The Red Sox infatuation, if I can use poetic license and call it that, with Rosario lasted shorter than a summer romance. In fairness, that could have been because it was November, but more likely it had to do with the Rule 5 draft. Like the Marlins, the Red Sox were faced with a sudden, though not unexpected, group of additional players that needed the protection of the 40-man roster. The rules are somewhat complex (you can read more about it here) but players who have been in the system either four or five seasons must be placed on the 40-man roster or be subject to other teams' grabby little fingers. The Red Sox had to protect a number of minor-league prospects and, though they had just selected him less than a month earlier, Rosario was not one of them.
*After saying teams don’t often publicize when a player is placed on waivers, I listed a date that Rosario was placed on waivers. I did it because the Red Sox, in a release about the trade, specifically stated that they designated Rosario for assignment on November 20th.
November 28th: Traded from Boston to Oakland for a Player to be Named Later
The A’s claimed Rosario but instead of just handing him over, Boston worked out a trade. The Red Sox received a player to be named later who ended up being pitcher Graham Godfrey. Godfrey is still with Boston but not on the 40-man roster. Godfrey is a starter, different than Rosario who is a reliever, but in terms of value they’re equivalent, or nearly so, even though they’re about as different as two pitchers can be. But the biggest difference between the two was that Rosario required a spot on Boston’s 40-man roster, but Godfrey didn’t. Boston chose Godfrey and a roster spot over Rosario.
December 10: Selected off waivers by the Boston Red Sox from the Oakland Athletics
And then they changed their minds. Just days later, the A’s designated Rosario for assignment and the Red Sox grabbed him back. The next day the A’s signed free agent pitcher Yeiper Castillo, who according to MLB.com, looks like this:
That may be the reason for Rosario’s quick departure from the Oakland organization, but Jason Wojciechowski claims it was because the A’s had recently dealt for pitcher Chris Resop from the Pirates. The timeline for that move works out as well and since Jason has more letters in his last name than Castillo, let's go with his version of the story.
Yet again Rosario finds himself a Boston Red Sox. (Sock? I’ve been following this team for three decades and I don’t know the answer to this question.)
December 12: Selected off waivers by the Chicago Cubs from the Boston Red Sox
Once again Rosario found himself the 41st man on a 40-man roster. He should have t-shirts made. The Red Sox were in the midst of their semi-annual roster remake and had just signed Shane Victorino, Koji Uehara, and Ryan Dempster, and were working on the medical language in Mike Napoli’s contract. They needed roster space and again Rosario felt that now familiar brusque sensation on his backside indicating the time to move on was here. In the end, the Red Sox really wanted him. But not that much.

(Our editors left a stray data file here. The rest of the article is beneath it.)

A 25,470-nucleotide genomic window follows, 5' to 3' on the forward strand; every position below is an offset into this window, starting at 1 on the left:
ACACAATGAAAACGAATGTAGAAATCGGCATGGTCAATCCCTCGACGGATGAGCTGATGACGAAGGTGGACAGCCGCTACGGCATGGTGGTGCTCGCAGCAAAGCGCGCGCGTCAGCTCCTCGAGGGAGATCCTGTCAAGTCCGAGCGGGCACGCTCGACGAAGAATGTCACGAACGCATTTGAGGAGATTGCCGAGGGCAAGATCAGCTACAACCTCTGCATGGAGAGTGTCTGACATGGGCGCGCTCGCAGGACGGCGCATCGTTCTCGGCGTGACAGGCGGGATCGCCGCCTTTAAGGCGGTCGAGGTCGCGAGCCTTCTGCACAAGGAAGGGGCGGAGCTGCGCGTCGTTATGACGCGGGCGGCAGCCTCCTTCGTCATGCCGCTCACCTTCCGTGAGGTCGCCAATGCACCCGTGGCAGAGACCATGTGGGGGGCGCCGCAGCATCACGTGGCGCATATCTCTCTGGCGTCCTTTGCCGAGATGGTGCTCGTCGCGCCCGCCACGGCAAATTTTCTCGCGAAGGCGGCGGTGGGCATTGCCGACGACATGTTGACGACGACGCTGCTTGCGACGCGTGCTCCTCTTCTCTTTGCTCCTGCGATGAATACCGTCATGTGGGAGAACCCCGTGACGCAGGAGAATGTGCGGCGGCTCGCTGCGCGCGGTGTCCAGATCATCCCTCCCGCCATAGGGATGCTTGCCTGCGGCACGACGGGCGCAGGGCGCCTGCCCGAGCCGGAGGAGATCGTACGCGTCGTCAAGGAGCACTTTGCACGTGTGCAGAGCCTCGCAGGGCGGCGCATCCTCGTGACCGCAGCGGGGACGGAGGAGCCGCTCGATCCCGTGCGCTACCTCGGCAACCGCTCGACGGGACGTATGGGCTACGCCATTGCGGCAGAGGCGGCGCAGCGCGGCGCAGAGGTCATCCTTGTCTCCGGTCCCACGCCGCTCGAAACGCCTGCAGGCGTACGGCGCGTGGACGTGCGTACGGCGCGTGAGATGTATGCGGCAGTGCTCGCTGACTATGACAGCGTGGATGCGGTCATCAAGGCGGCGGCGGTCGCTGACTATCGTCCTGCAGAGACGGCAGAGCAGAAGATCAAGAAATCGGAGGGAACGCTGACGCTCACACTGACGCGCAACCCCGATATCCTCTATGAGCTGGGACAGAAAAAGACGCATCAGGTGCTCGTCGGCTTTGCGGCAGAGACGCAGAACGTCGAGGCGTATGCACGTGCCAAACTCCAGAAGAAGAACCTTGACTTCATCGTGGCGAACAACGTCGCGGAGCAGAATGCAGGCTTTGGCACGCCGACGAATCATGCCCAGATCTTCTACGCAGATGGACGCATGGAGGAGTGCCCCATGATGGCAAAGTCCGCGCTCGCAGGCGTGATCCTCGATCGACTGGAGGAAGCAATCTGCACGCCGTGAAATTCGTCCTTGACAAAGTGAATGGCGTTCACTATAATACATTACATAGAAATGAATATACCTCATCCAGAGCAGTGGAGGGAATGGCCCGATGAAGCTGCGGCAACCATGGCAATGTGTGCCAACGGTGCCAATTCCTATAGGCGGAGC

December 21: Selected off waivers by the San Francisco Giants from the Chicago Cubs
If there is any team that needs a live arm it’s the Cubs. If it’s only for 10 days, well, better than nothing, right? Rosario, while a pitcher by trade, had turned into more of a professional placeholder. He could occupy a spot while the team waited for someone more interesting to come along. Sometimes that can take years. In Rosario’s case, it took considerably shorter than that.
On that day the Cubs made a series of moves, the ultimate result of which was adding three players to the 40-man roster and subtracting three others. One of the players subtracted was Rosario. One of the players added was this guy:
Finally, we come to Rosario’s current home, the San Francisco Giants. The Giants snagged Rosario from Chicago at the cost of, as it turns out, nothing. They exposed Gerardo Concepcion to waivers, but he wasn’t selected, so the Giants shipped him to Triple-A.
Rosario’s long ride proves a few things. A fair number of teams valued him at roughly the same level. When the last few spots on the 40-man roster aren’t set, teams are perfectly happy to stash a live arm there and see if anything comes of it. When a player with some potential like Rosario is there, they grab him, but as soon as something mildly more interesting comes along, they drop him like he was making everyone sick.
I started this piece because I was intrigued by the strange and unique nature of Sandy Rosario’s offseason. How could another player possibly go through so many organizations in such a short period of time? Surely nobody did. Then I found Russ Canzler. Canzler spent the offseason bouncing between Cleveland, Baltimore, New York (the Yankees), Toronto, and Tampa Bay. Life as the 40th man can be tough.